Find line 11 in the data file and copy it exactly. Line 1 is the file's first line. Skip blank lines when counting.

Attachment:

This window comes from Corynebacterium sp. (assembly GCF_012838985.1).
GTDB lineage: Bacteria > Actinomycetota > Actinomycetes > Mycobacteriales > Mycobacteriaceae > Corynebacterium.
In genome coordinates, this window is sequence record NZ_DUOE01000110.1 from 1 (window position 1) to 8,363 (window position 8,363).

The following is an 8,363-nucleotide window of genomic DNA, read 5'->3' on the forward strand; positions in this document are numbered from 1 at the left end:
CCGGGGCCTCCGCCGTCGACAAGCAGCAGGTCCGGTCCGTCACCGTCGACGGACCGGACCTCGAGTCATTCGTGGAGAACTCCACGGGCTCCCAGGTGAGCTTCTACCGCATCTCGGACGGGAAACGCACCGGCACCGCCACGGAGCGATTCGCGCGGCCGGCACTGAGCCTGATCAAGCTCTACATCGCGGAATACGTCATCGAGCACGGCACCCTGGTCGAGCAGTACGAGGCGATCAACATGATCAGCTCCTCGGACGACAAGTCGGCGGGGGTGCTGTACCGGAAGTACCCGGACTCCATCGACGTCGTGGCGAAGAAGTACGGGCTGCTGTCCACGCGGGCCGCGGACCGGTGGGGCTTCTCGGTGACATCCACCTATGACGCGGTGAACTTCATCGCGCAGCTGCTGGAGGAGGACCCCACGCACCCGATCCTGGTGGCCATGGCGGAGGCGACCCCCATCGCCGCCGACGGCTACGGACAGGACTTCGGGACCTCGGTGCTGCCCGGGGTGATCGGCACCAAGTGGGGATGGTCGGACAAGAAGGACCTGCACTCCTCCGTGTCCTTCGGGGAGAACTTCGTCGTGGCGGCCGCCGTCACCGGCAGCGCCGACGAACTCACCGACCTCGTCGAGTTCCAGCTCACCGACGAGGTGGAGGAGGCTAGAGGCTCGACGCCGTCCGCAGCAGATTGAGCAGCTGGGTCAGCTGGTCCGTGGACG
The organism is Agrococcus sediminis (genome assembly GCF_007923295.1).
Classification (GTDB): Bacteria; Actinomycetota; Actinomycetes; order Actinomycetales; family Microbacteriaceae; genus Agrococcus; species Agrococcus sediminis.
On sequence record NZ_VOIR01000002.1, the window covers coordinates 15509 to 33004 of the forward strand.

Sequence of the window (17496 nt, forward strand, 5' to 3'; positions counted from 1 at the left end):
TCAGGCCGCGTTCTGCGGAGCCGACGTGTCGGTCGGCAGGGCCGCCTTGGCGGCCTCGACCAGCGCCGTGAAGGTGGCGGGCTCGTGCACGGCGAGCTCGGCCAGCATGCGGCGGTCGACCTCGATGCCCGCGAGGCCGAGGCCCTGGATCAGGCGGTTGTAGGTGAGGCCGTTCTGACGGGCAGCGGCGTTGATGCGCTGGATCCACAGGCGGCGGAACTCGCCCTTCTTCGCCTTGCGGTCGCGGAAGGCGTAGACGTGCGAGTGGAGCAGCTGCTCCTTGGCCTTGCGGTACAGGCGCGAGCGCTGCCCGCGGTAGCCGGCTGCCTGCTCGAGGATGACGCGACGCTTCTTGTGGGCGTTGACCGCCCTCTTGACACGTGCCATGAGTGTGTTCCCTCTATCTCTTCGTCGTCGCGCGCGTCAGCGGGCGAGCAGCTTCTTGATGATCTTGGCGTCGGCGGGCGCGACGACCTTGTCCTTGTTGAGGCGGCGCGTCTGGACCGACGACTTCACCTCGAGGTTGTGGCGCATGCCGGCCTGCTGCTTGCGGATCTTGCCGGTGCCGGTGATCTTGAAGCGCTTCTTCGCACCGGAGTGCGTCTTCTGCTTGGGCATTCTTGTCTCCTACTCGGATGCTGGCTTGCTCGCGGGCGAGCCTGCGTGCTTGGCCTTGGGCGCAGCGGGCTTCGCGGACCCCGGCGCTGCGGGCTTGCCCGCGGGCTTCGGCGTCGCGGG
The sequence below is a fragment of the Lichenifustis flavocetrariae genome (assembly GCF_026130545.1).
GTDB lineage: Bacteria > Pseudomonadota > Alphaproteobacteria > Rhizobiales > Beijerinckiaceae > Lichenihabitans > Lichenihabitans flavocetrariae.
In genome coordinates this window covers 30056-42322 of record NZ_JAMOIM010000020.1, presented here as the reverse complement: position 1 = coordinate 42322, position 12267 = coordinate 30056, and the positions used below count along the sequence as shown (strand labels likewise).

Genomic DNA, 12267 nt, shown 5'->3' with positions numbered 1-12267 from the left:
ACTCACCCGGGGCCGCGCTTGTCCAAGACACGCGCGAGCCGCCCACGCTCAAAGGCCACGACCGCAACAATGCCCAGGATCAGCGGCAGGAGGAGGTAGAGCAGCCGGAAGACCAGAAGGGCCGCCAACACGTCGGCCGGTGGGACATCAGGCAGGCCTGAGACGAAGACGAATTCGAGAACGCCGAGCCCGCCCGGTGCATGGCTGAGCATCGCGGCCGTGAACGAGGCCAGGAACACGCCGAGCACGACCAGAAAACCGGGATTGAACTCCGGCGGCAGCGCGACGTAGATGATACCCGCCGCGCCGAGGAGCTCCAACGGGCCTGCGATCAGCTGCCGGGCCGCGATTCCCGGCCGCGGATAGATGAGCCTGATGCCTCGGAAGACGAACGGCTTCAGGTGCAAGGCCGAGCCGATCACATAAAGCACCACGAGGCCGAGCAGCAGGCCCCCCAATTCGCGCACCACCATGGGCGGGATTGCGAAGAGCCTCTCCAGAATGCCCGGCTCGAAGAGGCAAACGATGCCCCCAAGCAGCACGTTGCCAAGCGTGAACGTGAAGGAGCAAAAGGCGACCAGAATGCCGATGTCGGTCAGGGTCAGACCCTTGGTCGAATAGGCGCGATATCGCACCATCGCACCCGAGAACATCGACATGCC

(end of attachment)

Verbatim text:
The sequence below is a fragment of the Lichenifustis flavocetrariae genome (assembly GCF_026130545.1).